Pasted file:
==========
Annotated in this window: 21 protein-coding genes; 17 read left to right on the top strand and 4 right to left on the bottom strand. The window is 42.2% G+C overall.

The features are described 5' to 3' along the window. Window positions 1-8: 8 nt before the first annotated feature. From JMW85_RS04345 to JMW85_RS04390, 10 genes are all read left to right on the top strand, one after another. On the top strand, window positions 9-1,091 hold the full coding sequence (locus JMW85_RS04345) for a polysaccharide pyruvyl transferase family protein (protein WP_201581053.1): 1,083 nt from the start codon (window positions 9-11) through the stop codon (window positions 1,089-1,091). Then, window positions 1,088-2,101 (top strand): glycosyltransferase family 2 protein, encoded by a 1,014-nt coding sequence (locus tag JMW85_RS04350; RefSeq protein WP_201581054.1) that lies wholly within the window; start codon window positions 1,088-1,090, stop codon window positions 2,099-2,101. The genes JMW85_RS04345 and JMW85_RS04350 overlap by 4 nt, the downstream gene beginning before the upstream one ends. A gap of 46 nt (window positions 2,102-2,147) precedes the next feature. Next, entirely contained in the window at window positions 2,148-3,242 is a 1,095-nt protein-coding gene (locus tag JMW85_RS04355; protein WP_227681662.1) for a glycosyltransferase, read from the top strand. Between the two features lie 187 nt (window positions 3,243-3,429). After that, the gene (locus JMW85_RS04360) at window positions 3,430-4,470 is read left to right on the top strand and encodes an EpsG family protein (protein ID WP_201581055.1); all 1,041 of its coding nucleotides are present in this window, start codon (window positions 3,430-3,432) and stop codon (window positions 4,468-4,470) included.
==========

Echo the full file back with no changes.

Annotated in this window: 21 protein-coding genes; 17 read left to right on the top strand and 4 right to left on the bottom strand. The window is 42.2% G+C overall.

The features are described 5' to 3' along the window. Window positions 1-8: 8 nt before the first annotated feature. From JMW85_RS04345 to JMW85_RS04390, 10 genes are all read left to right on the top strand, one after another. On the top strand, window positions 9-1,091 hold the full coding sequence (locus JMW85_RS04345) for a polysaccharide pyruvyl transferase family protein (protein WP_201581053.1): 1,083 nt from the start codon (window positions 9-11) through the stop codon (window positions 1,089-1,091). Then, window positions 1,088-2,101 (top strand): glycosyltransferase family 2 protein, encoded by a 1,014-nt coding sequence (locus tag JMW85_RS04350; RefSeq protein WP_201581054.1) that lies wholly within the window; start codon window positions 1,088-1,090, stop codon window positions 2,099-2,101. The genes JMW85_RS04345 and JMW85_RS04350 overlap by 4 nt, the downstream gene beginning before the upstream one ends. A gap of 46 nt (window positions 2,102-2,147) precedes the next feature. Next, entirely contained in the window at window positions 2,148-3,242 is a 1,095-nt protein-coding gene (locus tag JMW85_RS04355; protein WP_227681662.1) for a glycosyltransferase, read from the top strand. Between the two features lie 187 nt (window positions 3,243-3,429). After that, the gene (locus JMW85_RS04360) at window positions 3,430-4,470 is read left to right on the top strand and encodes an EpsG family protein (protein ID WP_201581055.1); all 1,041 of its coding nucleotides are present in this window, start codon (window positions 3,430-3,432) and stop codon (window positions 4,468-4,470) included.